After doing some research, I realized that indeed, this is a huge problem for many people around the world. I then began brainstorming and trying a few different technologies to see which would be the easiest for the user to use, and still be very accurate.

Q: What was the most challenging aspect of this project?
AS: The biggest challenge in my project was creating the algorithm to track the user's location. One major problem with this was the placement of the BLE (Bluetooth low energy) beacons. I first created my solution with very few beacons. I placed a beacon at each location where the user might want to turn (like locations where a traffic light would be placed, but indoors.) My app would then detect when the user was at one of those beacons, and tell them to turn.

The problem with this was that the user could not cancel navigation or change destination in the middle of navigation, because the location of the user was not always known to the app. It was also inaccurate. I then added more beacons, so a beacon would be mounted about every 4-5 feet in the building. I then rewrote my entire app (except for the beacon scanning), so it would navigate in a much more accurate way, and keep track of the user’s location constantly. I also had to write some code to smooth the fluctuating beacon values to make it more accurate.

Q: Have you participated in other science fairs?
AS: Yes, last year I entered into the Contra Costa Science Fair as well, and I won first place. I was also nominated for Broadcom Masters. From almost 6000 nominated students, I was among the 30 students who were selected as finalists from all across the United States. In Broadcom Masters national competition, I won the Rising Star Award, and in May, I will be one of the two students representing the US at Broadcom Masters International Science Fair in Phoenix. My project last year was a system for disabled/paralyzed people to control an electric wheelchair/virtual keyboard using their brainwaves.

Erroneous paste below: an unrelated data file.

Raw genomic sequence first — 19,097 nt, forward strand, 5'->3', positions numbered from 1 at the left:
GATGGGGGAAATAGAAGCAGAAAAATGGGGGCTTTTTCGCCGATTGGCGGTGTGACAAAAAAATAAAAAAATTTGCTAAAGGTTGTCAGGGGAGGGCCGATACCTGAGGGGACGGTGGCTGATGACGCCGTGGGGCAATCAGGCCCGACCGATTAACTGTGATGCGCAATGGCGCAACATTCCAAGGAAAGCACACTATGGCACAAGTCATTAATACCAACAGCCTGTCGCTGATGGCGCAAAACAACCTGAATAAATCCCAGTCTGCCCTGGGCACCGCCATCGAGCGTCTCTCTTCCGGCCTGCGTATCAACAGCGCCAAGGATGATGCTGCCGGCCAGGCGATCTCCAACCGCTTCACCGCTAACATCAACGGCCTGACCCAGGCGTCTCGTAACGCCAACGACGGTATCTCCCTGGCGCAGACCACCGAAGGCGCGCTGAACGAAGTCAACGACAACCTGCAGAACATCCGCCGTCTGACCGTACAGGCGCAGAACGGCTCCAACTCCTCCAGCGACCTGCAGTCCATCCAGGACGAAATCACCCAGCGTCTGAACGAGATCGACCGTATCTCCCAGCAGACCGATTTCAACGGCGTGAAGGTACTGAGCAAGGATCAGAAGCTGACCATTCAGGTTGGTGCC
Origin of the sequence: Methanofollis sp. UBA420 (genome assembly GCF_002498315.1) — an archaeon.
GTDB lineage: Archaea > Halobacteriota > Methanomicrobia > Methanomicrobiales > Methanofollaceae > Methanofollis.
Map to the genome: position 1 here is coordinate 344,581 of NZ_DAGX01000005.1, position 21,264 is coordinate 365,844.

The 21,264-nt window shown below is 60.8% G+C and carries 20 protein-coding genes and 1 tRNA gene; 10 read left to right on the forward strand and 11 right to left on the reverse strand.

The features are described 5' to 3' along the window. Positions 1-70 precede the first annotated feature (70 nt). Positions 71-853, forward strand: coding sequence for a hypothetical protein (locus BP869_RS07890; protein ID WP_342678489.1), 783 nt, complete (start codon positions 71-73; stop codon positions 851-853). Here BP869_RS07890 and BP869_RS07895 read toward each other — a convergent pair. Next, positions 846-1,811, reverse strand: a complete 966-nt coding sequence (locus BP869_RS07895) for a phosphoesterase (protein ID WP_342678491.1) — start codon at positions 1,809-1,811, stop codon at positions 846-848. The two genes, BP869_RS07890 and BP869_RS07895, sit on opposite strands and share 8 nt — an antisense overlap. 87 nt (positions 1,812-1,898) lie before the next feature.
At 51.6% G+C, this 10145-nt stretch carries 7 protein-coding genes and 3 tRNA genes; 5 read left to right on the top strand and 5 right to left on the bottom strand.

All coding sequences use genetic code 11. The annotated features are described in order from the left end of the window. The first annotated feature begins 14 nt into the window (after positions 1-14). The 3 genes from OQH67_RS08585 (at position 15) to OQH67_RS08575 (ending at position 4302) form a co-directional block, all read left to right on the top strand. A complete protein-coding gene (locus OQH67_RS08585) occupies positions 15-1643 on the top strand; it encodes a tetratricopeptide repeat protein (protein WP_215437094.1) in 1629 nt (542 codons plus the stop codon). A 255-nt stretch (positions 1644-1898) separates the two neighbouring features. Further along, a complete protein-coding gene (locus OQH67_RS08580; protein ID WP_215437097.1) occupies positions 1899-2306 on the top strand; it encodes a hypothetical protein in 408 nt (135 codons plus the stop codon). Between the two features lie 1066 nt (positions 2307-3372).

Q: Congratulations and good luck at the Broadcom science fair! It sounds like you enjoy these types of challenges.
AS: Yes, I enjoy entering these types of events very much and being challenged to make a solution for a problem that could benefit people. I love researching these problems and exploring new technologies. In almost every project I create, I learn about at least one new technology/API/hardware device. I also enjoy building and programming technological solutions to these problems. These events also give me opportunity to meet new friends who are also interested in science and technology.

Q: What are your favorite classes in school?
AS: My favorite classes in school are actually math and science (mainly physics).

Q: When you aren’t working on science fair projects, what do you like to do?
AS: My favorite thing to do everyday is programming and creating technical projects or researching. I love reading and listening to audio books. My room is filled with technical books and magazines. I also participate in hackathons and programming competitions where I’ve won many awards and published several apps. I enjoy playing soccer, badminton and chess and play drums in the school band.